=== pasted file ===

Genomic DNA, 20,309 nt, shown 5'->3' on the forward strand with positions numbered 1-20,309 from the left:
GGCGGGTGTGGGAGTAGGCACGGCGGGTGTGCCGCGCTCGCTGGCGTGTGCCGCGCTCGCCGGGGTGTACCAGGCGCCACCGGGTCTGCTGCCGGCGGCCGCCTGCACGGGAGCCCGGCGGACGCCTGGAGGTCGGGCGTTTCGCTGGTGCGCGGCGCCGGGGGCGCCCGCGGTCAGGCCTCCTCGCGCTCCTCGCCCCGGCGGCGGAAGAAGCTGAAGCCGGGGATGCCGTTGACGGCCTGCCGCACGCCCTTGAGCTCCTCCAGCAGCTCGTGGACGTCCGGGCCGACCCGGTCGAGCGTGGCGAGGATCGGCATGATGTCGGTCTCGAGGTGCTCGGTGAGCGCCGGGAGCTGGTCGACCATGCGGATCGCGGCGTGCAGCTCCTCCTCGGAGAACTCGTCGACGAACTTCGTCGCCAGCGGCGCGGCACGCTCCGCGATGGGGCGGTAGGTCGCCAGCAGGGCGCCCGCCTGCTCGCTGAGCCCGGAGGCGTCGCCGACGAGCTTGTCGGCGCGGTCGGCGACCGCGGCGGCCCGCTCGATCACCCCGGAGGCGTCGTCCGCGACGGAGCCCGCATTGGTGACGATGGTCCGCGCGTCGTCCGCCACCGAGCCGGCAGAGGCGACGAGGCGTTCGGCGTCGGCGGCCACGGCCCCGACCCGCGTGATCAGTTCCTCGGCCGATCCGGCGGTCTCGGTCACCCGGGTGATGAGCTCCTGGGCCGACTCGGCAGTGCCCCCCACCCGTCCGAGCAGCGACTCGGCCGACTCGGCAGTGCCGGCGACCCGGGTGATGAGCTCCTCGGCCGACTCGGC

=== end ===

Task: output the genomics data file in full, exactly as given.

Genomic DNA, 20,309 nt, shown 5'->3' on the forward strand with positions numbered 1-20,309 from the left:
GGCGGGTGTGGGAGTAGGCACGGCGGGTGTGCCGCGCTCGCTGGCGTGTGCCGCGCTCGCCGGGGTGTACCAGGCGCCACCGGGTCTGCTGCCGGCGGCCGCCTGCACGGGAGCCCGGCGGACGCCTGGAGGTCGGGCGTTTCGCTGGTGCGCGGCGCCGGGGGCGCCCGCGGTCAGGCCTCCTCGCGCTCCTCGCCCCGGCGGCGGAAGAAGCTGAAGCCGGGGATGCCGTTGACGGCCTGCCGCACGCCCTTGAGCTCCTCCAGCAGCTCGTGGACGTCCGGGCCGACCCGGTCGAGCGTGGCGAGGATCGGCATGATGTCGGTCTCGAGGTGCTCGGTGAGCGCCGGGAGCTGGTCGACCATGCGGATCGCGGCGTGCAGCTCCTCCTCGGAGAACTCGTCGACGAACTTCGTCGCCAGCGGCGCGGCACGCTCCGCGATGGGGCGGTAGGTCGCCAGCAGGGCGCCCGCCTGCTCGCTGAGCCCGGAGGCGTCGCCGACGAGCTTGTCGGCGCGGTCGGCGACCGCGGCGGCCCGCTCGATCACCCCGGAGGCGTCGTCCGCGACGGAGCCCGCATTGGTGACGATGGTCCGCGCGTCGTCCGCCACCGAGCCGGCAGAGGCGACGAGGCGTTCGGCGTCGGCGGCCACGGCCCCGACCCGCGTGATCAGTTCCTCGGCCGATCCGGCGGTCTCGGTCACCCGGGTGATGAGCTCCTGGGCCGACTCGGCAGTGCCCCCCACCCGTCCGAGCAGCGACTCGGCCGACTCGGCAGTGCCGGCGACCCGGGTGATGAGCTCCTCGGCCGACTCGGC